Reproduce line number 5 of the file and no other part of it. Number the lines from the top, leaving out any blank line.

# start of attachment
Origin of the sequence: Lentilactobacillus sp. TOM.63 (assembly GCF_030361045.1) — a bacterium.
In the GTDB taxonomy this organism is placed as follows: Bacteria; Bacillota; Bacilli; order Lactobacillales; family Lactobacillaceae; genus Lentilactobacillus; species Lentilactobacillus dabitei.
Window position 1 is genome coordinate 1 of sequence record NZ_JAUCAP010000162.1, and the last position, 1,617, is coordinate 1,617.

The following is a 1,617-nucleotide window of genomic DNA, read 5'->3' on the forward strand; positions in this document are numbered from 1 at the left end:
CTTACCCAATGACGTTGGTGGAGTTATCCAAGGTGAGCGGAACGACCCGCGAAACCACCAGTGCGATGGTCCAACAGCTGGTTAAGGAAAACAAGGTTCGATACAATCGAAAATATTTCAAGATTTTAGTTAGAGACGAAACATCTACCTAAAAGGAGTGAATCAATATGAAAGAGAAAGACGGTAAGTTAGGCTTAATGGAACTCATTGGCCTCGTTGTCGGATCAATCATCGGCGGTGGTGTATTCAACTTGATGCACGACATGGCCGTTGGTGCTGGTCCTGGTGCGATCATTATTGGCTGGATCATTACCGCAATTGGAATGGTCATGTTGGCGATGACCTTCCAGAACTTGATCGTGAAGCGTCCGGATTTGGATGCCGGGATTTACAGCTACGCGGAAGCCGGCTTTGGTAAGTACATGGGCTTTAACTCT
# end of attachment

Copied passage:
CTTACCCAATGACGTTGGTGGAGTTATCCAAGGTGAGCGGAACGACCCGCGAAACCACCAGTGCGATGGTCCAACAGCTGGTTAAGGAAAACAAGGTTCGATACAATCGAAAATATTTCAAGATTTTAGTTAGAGACGAAACATCTACCTAAAAGGAGTGAATCAATATGAAAGAGAAAGACGGTAAGTTAGGCTTAATGGAACTCATTGGCCTCGTTGTCGGATCAATCATCGGCGGTGGTGTATTCAACTTGATGCACGACATGGCCGTTGGTGCTGGTCCTGGTGCGATCATTATTGGCTGGATCATTACCGCAATTGGAATGGTCATGTTGGCGATGACCTTCCAGAACTTGATCGTGAAGCGTCCGGATTTGGATGCCGGGATTTACAGCTACGCGGAAGCCGGCTTTGGTAAGTACATGGGCTTTAACTCT